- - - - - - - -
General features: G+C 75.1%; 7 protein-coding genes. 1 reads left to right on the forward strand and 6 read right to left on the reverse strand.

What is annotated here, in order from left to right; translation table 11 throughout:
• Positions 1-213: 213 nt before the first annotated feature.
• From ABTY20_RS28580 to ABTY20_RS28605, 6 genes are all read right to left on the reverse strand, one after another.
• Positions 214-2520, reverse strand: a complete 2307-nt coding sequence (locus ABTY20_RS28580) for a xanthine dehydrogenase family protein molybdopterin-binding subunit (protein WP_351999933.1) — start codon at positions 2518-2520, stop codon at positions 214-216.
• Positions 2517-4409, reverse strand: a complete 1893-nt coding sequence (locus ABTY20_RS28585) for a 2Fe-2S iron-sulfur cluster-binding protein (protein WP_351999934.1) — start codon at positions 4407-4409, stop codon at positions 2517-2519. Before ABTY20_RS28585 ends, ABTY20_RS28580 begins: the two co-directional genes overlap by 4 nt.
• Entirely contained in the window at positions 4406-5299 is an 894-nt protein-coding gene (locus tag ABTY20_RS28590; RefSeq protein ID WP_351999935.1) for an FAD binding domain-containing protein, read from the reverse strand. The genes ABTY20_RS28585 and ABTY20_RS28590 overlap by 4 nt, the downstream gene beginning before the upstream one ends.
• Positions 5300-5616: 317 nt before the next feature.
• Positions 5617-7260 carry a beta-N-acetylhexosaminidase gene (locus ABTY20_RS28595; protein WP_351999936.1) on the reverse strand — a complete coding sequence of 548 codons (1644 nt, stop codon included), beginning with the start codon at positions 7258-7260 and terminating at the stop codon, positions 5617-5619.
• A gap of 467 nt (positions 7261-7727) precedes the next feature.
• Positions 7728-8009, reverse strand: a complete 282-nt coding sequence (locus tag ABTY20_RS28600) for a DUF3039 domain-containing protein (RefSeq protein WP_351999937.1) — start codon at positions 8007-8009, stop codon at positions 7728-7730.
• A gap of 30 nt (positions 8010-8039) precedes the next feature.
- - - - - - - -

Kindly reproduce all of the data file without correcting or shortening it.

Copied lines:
General features: G+C 75.1%; 7 protein-coding genes. 1 reads left to right on the forward strand and 6 read right to left on the reverse strand.

What is annotated here, in order from left to right; translation table 11 throughout:
• Positions 1-213: 213 nt before the first annotated feature.
• From ABTY20_RS28580 to ABTY20_RS28605, 6 genes are all read right to left on the reverse strand, one after another.
• Positions 214-2520, reverse strand: a complete 2307-nt coding sequence (locus ABTY20_RS28580) for a xanthine dehydrogenase family protein molybdopterin-binding subunit (protein WP_351999933.1) — start codon at positions 2518-2520, stop codon at positions 214-216.
• Positions 2517-4409, reverse strand: a complete 1893-nt coding sequence (locus ABTY20_RS28585) for a 2Fe-2S iron-sulfur cluster-binding protein (protein WP_351999934.1) — start codon at positions 4407-4409, stop codon at positions 2517-2519. Before ABTY20_RS28585 ends, ABTY20_RS28580 begins: the two co-directional genes overlap by 4 nt.
• Entirely contained in the window at positions 4406-5299 is an 894-nt protein-coding gene (locus tag ABTY20_RS28590; RefSeq protein ID WP_351999935.1) for an FAD binding domain-containing protein, read from the reverse strand. The genes ABTY20_RS28585 and ABTY20_RS28590 overlap by 4 nt, the downstream gene beginning before the upstream one ends.
• Positions 5300-5616: 317 nt before the next feature.
• Positions 5617-7260 carry a beta-N-acetylhexosaminidase gene (locus ABTY20_RS28595; protein WP_351999936.1) on the reverse strand — a complete coding sequence of 548 codons (1644 nt, stop codon included), beginning with the start codon at positions 7258-7260 and terminating at the stop codon, positions 5617-5619.
• A gap of 467 nt (positions 7261-7727) precedes the next feature.
• Positions 7728-8009, reverse strand: a complete 282-nt coding sequence (locus tag ABTY20_RS28600) for a DUF3039 domain-containing protein (RefSeq protein WP_351999937.1) — start codon at positions 8007-8009, stop codon at positions 7728-7730.
• A gap of 30 nt (positions 8010-8039) precedes the next feature.